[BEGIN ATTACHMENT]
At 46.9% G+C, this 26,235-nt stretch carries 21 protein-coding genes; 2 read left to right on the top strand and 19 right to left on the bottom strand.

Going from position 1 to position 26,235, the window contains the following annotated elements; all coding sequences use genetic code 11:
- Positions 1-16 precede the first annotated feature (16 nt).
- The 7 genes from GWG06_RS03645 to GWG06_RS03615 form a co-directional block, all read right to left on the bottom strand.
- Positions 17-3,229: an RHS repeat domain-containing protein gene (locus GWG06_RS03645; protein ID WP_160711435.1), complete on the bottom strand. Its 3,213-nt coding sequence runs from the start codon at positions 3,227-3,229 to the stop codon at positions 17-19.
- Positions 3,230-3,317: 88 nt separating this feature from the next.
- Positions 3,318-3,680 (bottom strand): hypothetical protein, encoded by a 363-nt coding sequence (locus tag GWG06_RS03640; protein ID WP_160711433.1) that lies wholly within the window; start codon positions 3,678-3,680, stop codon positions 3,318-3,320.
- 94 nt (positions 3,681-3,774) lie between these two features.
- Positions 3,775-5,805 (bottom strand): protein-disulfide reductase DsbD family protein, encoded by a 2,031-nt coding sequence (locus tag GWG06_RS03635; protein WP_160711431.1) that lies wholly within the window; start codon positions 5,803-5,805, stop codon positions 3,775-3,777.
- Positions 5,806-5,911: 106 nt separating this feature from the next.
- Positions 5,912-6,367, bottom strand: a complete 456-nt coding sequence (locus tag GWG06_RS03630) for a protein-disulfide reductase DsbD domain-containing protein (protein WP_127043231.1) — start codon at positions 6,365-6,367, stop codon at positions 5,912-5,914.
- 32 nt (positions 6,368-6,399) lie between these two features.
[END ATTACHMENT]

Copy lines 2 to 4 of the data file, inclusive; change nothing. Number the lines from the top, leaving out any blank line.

Going from position 1 to position 26,235, the window contains the following annotated elements; all coding sequences use genetic code 11:
- Positions 1-16 precede the first annotated feature (16 nt).
- The 7 genes from GWG06_RS03645 to GWG06_RS03615 form a co-directional block, all read right to left on the bottom strand.